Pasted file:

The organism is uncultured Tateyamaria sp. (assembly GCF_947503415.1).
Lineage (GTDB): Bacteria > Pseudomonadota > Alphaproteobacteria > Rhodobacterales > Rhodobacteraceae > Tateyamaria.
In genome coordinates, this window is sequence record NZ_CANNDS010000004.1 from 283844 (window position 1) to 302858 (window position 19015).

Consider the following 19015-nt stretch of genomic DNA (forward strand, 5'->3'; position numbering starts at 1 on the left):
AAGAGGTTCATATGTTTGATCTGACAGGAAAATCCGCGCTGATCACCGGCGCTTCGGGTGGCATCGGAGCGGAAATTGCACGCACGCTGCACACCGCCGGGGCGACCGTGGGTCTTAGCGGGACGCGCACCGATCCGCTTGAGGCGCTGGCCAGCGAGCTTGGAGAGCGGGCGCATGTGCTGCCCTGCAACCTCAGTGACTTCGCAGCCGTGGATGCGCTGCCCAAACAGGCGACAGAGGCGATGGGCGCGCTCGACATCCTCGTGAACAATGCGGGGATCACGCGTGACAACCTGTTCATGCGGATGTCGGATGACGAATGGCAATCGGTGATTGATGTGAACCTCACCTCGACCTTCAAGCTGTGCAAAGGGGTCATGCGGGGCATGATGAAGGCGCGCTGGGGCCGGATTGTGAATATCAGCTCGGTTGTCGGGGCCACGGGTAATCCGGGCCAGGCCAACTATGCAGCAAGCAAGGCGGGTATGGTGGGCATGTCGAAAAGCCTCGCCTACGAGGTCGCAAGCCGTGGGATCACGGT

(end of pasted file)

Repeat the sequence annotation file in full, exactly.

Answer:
The organism is uncultured Tateyamaria sp. (assembly GCF_947503415.1).
Lineage (GTDB): Bacteria > Pseudomonadota > Alphaproteobacteria > Rhodobacterales > Rhodobacteraceae > Tateyamaria.
In genome coordinates, this window is sequence record NZ_CANNDS010000004.1 from 283844 (window position 1) to 302858 (window position 19015).

Consider the following 19015-nt stretch of genomic DNA (forward strand, 5'->3'; position numbering starts at 1 on the left):
AAGAGGTTCATATGTTTGATCTGACAGGAAAATCCGCGCTGATCACCGGCGCTTCGGGTGGCATCGGAGCGGAAATTGCACGCACGCTGCACACCGCCGGGGCGACCGTGGGTCTTAGCGGGACGCGCACCGATCCGCTTGAGGCGCTGGCCAGCGAGCTTGGAGAGCGGGCGCATGTGCTGCCCTGCAACCTCAGTGACTTCGCAGCCGTGGATGCGCTGCCCAAACAGGCGACAGAGGCGATGGGCGCGCTCGACATCCTCGTGAACAATGCGGGGATCACGCGTGACAACCTGTTCATGCGGATGTCGGATGACGAATGGCAATCGGTGATTGATGTGAACCTCACCTCGACCTTCAAGCTGTGCAAAGGGGTCATGCGGGGCATGATGAAGGCGCGCTGGGGCCGGATTGTGAATATCAGCTCGGTTGTCGGGGCCACGGGTAATCCGGGCCAGGCCAACTATGCAGCAAGCAAGGCGGGTATGGTGGGCATGTCGAAAAGCCTCGCCTACGAGGTCGCAAGCCGTGGGATCACGGT